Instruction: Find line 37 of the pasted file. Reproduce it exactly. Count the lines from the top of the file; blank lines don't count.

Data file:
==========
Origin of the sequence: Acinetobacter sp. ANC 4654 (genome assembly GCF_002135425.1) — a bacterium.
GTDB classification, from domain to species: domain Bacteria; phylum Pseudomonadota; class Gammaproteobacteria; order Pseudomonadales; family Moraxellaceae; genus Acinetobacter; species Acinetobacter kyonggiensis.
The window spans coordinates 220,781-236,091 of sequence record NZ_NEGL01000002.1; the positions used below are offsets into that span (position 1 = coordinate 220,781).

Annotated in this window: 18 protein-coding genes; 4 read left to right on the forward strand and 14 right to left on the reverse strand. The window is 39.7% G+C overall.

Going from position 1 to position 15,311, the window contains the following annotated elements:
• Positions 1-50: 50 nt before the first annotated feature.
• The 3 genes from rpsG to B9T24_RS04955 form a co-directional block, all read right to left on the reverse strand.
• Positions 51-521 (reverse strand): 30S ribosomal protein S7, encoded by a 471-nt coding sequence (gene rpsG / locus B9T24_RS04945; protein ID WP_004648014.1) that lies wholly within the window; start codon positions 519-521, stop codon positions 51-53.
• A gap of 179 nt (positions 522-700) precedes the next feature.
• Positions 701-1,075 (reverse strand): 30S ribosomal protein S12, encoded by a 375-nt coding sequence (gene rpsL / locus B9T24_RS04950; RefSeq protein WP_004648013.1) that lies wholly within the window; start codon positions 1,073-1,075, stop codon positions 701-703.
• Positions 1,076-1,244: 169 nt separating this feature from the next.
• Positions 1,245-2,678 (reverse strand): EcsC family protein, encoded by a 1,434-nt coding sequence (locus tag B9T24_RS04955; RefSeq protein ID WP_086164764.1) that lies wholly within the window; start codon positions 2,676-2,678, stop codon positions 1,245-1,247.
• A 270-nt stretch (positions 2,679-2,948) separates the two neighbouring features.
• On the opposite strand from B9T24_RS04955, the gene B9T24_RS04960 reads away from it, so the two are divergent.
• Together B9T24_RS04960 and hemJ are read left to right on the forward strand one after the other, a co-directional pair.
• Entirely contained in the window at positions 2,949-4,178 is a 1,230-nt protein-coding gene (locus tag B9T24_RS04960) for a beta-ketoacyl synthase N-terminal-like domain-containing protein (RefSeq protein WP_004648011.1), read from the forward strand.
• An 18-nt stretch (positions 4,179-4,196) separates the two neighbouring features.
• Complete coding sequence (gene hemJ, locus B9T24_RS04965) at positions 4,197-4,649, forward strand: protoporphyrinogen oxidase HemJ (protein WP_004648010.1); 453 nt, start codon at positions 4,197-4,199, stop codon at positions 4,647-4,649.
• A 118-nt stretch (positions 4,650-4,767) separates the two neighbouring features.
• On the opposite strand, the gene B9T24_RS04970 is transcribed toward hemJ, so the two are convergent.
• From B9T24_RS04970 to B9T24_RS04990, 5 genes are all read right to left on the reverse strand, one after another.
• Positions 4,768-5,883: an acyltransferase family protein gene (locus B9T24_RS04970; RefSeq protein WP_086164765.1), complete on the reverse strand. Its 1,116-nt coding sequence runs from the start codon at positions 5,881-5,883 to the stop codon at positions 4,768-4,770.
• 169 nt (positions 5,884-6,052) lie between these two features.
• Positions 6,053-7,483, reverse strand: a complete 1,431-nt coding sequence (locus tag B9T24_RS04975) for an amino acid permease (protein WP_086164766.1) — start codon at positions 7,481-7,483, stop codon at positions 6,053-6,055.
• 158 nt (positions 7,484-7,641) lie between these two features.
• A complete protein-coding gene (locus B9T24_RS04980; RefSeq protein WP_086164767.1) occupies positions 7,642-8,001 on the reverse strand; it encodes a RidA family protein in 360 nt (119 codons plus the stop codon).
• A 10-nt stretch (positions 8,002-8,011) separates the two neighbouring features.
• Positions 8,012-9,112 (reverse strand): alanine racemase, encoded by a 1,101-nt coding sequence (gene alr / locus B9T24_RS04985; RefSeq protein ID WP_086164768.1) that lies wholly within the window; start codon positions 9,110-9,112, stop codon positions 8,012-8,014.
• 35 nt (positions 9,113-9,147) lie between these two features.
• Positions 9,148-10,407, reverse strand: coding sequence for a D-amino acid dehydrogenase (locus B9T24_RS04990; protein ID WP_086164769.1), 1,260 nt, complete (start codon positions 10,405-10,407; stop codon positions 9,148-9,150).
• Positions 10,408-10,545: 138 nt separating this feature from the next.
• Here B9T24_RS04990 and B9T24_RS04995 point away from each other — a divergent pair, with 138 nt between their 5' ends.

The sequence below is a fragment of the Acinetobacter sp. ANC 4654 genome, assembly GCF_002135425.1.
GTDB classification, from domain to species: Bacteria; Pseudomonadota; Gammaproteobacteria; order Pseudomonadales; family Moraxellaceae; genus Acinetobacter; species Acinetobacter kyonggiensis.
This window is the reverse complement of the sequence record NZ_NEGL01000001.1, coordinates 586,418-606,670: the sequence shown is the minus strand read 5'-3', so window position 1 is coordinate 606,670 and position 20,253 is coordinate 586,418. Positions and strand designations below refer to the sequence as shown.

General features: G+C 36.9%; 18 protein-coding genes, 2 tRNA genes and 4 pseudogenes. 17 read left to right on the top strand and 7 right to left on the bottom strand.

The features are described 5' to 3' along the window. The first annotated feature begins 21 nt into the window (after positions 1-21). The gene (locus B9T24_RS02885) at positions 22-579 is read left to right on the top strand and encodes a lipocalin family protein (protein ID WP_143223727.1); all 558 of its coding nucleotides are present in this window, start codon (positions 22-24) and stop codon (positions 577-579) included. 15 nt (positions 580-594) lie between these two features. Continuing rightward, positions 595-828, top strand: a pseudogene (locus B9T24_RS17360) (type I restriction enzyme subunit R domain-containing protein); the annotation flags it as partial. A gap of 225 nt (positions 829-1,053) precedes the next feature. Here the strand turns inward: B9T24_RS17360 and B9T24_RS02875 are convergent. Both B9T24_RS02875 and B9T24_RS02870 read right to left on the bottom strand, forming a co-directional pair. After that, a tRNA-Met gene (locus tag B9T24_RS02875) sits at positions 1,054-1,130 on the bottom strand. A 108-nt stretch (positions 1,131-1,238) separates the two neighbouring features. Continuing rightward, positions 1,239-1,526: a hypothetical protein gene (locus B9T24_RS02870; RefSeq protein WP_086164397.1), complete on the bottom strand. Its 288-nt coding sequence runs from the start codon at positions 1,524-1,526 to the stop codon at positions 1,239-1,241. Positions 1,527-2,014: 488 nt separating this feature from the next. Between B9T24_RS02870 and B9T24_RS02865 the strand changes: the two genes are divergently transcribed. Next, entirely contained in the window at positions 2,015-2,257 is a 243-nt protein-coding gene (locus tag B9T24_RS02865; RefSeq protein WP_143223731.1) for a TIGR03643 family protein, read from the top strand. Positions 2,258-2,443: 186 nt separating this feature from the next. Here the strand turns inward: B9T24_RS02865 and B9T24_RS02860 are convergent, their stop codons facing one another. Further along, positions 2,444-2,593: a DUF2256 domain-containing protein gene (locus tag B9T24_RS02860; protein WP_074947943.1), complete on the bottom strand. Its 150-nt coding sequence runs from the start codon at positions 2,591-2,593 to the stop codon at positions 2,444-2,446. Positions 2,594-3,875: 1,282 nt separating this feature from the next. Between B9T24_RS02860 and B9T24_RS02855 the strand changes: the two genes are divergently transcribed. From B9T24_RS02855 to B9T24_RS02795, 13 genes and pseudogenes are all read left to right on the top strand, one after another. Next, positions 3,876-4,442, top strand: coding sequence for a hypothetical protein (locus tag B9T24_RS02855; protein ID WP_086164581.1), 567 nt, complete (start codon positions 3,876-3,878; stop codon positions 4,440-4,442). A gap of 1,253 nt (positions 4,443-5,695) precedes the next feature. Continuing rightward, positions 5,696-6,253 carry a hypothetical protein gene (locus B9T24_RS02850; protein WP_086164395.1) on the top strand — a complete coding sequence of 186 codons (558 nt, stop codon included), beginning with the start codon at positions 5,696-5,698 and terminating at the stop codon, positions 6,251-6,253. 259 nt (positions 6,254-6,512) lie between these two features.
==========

The features are described 5' to 3' along the window. The first annotated feature begins 21 nt into the window (after positions 1-21). The gene (locus B9T24_RS02885) at positions 22-579 is read left to right on the top strand and encodes a lipocalin family protein (protein ID WP_143223727.1); all 558 of its coding nucleotides are present in this window, start codon (positions 22-24) and stop codon (positions 577-579) included. 15 nt (positions 580-594) lie between these two features. Continuing rightward, positions 595-828, top strand: a pseudogene (locus B9T24_RS17360) (type I restriction enzyme subunit R domain-containing protein); the annotation flags it as partial. A gap of 225 nt (positions 829-1,053) precedes the next feature. Here the strand turns inward: B9T24_RS17360 and B9T24_RS02875 are convergent. Both B9T24_RS02875 and B9T24_RS02870 read right to left on the bottom strand, forming a co-directional pair. After that, a tRNA-Met gene (locus tag B9T24_RS02875) sits at positions 1,054-1,130 on the bottom strand. A 108-nt stretch (positions 1,131-1,238) separates the two neighbouring features. Continuing rightward, positions 1,239-1,526: a hypothetical protein gene (locus B9T24_RS02870; RefSeq protein WP_086164397.1), complete on the bottom strand. Its 288-nt coding sequence runs from the start codon at positions 1,524-1,526 to the stop codon at positions 1,239-1,241. Positions 1,527-2,014: 488 nt separating this feature from the next. Between B9T24_RS02870 and B9T24_RS02865 the strand changes: the two genes are divergently transcribed. Next, entirely contained in the window at positions 2,015-2,257 is a 243-nt protein-coding gene (locus tag B9T24_RS02865; RefSeq protein WP_143223731.1) for a TIGR03643 family protein, read from the top strand. Positions 2,258-2,443: 186 nt separating this feature from the next. Here the strand turns inward: B9T24_RS02865 and B9T24_RS02860 are convergent, their stop codons facing one another. Further along, positions 2,444-2,593: a DUF2256 domain-containing protein gene (locus tag B9T24_RS02860; protein WP_074947943.1), complete on the bottom strand. Its 150-nt coding sequence runs from the start codon at positions 2,591-2,593 to the stop codon at positions 2,444-2,446. Positions 2,594-3,875: 1,282 nt separating this feature from the next. Between B9T24_RS02860 and B9T24_RS02855 the strand changes: the two genes are divergently transcribed. From B9T24_RS02855 to B9T24_RS02795, 13 genes and pseudogenes are all read left to right on the top strand, one after another. Next, positions 3,876-4,442, top strand: coding sequence for a hypothetical protein (locus tag B9T24_RS02855; protein ID WP_086164581.1), 567 nt, complete (start codon positions 3,876-3,878; stop codon positions 4,440-4,442). A gap of 1,253 nt (positions 4,443-5,695) precedes the next feature. Continuing rightward, positions 5,696-6,253 carry a hypothetical protein gene (locus B9T24_RS02850; protein WP_086164395.1) on the top strand — a complete coding sequence of 186 codons (558 nt, stop codon included), beginning with the start codon at positions 5,696-5,698 and terminating at the stop codon, positions 6,251-6,253. 259 nt (positions 6,254-6,512) lie between these two features.